And if people can’t interaction with the world, how can that be a positive influence on it?

Wednesday, October 17, 2012

What else was I supposed to do?

A middle grade student was sent to in school suspension. He’d chased a girl around the lunchroom and was caught. The teacher asked him, “Why were you chasing the girl?”

The young man said, “I was eating my lunch and minding my own business. I wasn’t bothering anyone. She came up to me and hit me in the neck with an apple. So, I got up and chased her.”

The teacher responded, “Are you supposed to run around the lunchroom?”

Exasperated, the student explained again, “She hit me in the neck with an apple. What else was I supposed to do?”

“You didn’t answer my question. Are you supposed to chase girls around the lunchroom? For any reason?”

The boy replied by slowly pronouncing each word: “She   hit me   in   the   neck   with   an   apple.   What   else   was   I   supposed   to   do?”

Friday, October 12, 2012

Some fun with 21

Yesterday was October 11, 2012—also abbreviated as 10/11/12. That won’t happen again for another hundred years.

I heard people try to attach some cosmic significance to the date. Was the world going to end? Would this be the day I won the lottery? Will I meet that someone special?

As far as I can tell, the world didn’t end. Someone may have won the lottery. Someone else probably met that person they will spend the rest of their life with. But I don’t think it had anything to do with the date being in sequential order when abbreviated.

However, for those who like to look for significance in such things, I thought I’d have some fun with today’s date: October 12, 2012—or 10/12/12.

What’s special about today? It’s my 21st anniversary.

That’s right, 21 years ago I married the woman of my dreams—and we’re still happily married to this day.

On to the finding significance!

Today is the 12th, which is 21 backwards!

If you add 10 + 12 + 12 and then divide by 1.6190476 you get 21! (.6190476 = 13/21 and 13 is 12 + 1!)

21 divided by 7 (7 = 1 + 0 + 1 + 2 + 1 + 2) is 3. And 1 + 2 = 3! (Also 2 + 1 = 3!)

I was 22 when I got married. That’s 21 - 1.

My wife was 19 when we got married. 19 + 2 = 21!

Each month of the year has at least 21 days!

In the card game blackjack, the object is to get as close to 21 as possible. Today, it’s cold, so I’ll be wearing my black jack(et)!

We’re living in the 21st century!

The number of letters in the Italian Alphabet? 21! And my wife and I like Pizza.

Lastly: There are 6 people in our family—me, my wife and my four daughters. When you add 1 + 2 + 3 + 4 + 5 + 6 you get 21!

Monday, October 8, 2012


For my mom’s 70th birthday, we had a family reunion at the outer banks of North Carolina.

We visited several places and took a lot of pictures.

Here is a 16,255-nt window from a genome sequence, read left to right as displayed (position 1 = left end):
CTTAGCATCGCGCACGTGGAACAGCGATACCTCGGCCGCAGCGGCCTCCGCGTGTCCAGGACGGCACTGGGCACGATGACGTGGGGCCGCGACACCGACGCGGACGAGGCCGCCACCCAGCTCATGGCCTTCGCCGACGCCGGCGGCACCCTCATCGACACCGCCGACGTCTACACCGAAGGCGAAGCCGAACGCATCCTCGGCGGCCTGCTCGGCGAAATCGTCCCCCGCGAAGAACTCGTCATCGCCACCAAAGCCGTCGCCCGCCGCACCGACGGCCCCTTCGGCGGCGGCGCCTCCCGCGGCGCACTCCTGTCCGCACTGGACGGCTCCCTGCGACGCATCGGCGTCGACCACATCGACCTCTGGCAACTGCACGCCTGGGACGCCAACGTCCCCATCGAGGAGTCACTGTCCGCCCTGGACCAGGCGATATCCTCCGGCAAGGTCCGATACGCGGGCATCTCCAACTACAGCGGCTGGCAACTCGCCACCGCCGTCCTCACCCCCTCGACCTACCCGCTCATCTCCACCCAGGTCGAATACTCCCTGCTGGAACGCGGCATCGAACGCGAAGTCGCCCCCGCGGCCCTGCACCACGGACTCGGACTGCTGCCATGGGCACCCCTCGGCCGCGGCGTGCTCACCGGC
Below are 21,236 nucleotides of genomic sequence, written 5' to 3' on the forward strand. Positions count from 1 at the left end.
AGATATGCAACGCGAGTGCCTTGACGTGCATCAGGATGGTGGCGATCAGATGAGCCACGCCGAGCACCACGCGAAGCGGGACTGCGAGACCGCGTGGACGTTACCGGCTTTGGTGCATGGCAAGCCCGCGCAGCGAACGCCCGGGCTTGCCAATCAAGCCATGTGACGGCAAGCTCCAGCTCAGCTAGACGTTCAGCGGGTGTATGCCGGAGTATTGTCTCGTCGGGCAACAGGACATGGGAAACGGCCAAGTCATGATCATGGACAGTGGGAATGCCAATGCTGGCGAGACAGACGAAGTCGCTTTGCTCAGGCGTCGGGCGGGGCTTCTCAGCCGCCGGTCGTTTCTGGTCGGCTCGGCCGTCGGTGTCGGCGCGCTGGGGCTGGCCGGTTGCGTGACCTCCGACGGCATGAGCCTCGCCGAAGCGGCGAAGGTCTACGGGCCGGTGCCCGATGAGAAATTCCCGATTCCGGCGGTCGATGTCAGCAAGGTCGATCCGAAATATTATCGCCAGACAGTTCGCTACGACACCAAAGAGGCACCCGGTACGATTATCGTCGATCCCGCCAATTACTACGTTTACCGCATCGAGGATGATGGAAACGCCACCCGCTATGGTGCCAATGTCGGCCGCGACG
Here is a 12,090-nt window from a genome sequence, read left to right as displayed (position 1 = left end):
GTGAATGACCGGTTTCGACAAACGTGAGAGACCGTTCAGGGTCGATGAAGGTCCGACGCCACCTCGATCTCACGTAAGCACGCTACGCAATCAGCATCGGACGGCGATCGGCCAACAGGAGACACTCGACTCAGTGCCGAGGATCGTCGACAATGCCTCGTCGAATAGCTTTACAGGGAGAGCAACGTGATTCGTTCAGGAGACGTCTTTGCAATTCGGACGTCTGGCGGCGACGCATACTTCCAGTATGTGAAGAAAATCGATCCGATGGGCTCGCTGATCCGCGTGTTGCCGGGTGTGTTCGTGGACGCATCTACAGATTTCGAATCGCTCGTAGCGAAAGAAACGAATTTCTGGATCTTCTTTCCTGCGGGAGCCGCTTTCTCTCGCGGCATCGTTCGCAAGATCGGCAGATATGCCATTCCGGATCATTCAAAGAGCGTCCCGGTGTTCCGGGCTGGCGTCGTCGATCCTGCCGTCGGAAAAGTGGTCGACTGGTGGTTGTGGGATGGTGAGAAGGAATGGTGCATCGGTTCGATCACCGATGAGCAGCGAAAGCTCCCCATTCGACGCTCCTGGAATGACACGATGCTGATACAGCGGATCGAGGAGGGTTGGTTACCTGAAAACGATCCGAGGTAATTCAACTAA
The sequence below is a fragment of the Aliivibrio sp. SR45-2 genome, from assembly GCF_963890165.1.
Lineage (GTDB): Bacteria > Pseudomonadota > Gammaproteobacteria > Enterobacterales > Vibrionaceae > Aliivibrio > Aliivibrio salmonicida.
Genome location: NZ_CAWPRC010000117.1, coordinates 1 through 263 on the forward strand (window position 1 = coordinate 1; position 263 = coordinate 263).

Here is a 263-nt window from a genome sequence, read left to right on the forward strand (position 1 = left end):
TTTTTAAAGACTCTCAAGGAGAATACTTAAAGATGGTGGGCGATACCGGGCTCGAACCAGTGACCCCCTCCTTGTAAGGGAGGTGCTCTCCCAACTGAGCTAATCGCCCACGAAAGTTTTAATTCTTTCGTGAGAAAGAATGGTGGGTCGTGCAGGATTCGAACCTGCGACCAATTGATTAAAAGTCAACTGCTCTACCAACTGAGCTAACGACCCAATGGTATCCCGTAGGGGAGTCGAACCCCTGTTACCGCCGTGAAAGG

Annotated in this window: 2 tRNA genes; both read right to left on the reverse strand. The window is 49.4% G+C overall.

At one of these places, I sat on some weather-worn steps and stared at the cobblestone walkway. I noticed something and my storyteller mind formulated it into pictures and words.

I took some photographs and added text to them.

This is the result.

Monday, October 1, 2012

The new normal?

Warning! This post may offend some people!

A few years ago, I was living in Connecticut. A certain man of the LDS (Mormon) faith was making a run at the White House. A liberal paper in Connecticut ran a scathing article about this man—about how his LDS beliefs were weird and out of touch with the common person in America.

They even provided proof: a copy of a declaration published by the LDS church that was so absurd that any reasonable human being could see how it posed a threat to common sense.

That document? The Family:A Proclamation to the World.

In this document, it stated clearly that the LDS church believed “that marriage between a man and a woman is ordained of God” and “mothers are primarily responsible for the nurture of their children.”

How dare they be so bold!

Never mind the parts that say, “fathers and mothers are obligated to help one another as equal partners” or “husband and wife have a solemn responsibility to love and care for each other and for their children.”

The LDS church should be ashamed because it had made a stand about what it believed—and how close minded of them to think differently than others.

And then, in 2012, a TV show premiered on the NBC network called “The New Normal.” What is it about? Here are some quotes from the NBC website about the show: “It’s 2012 and anything goes” and “Bryan and David are a Los Angeles couple, and they have it all. Well, almost. With successful careers and a committed, loving partnership, there is one thing that this couple is missing: a baby.” What do Bryan and David do? They hire a woman to have their baby.

And this is clearly “the new normal.” Therefore, if you aren’t like them, you’re abnormal, right?

The creators of the show should be applauded being brave enough to state their beliefs—right? How open minded they must be to think differently than others—right?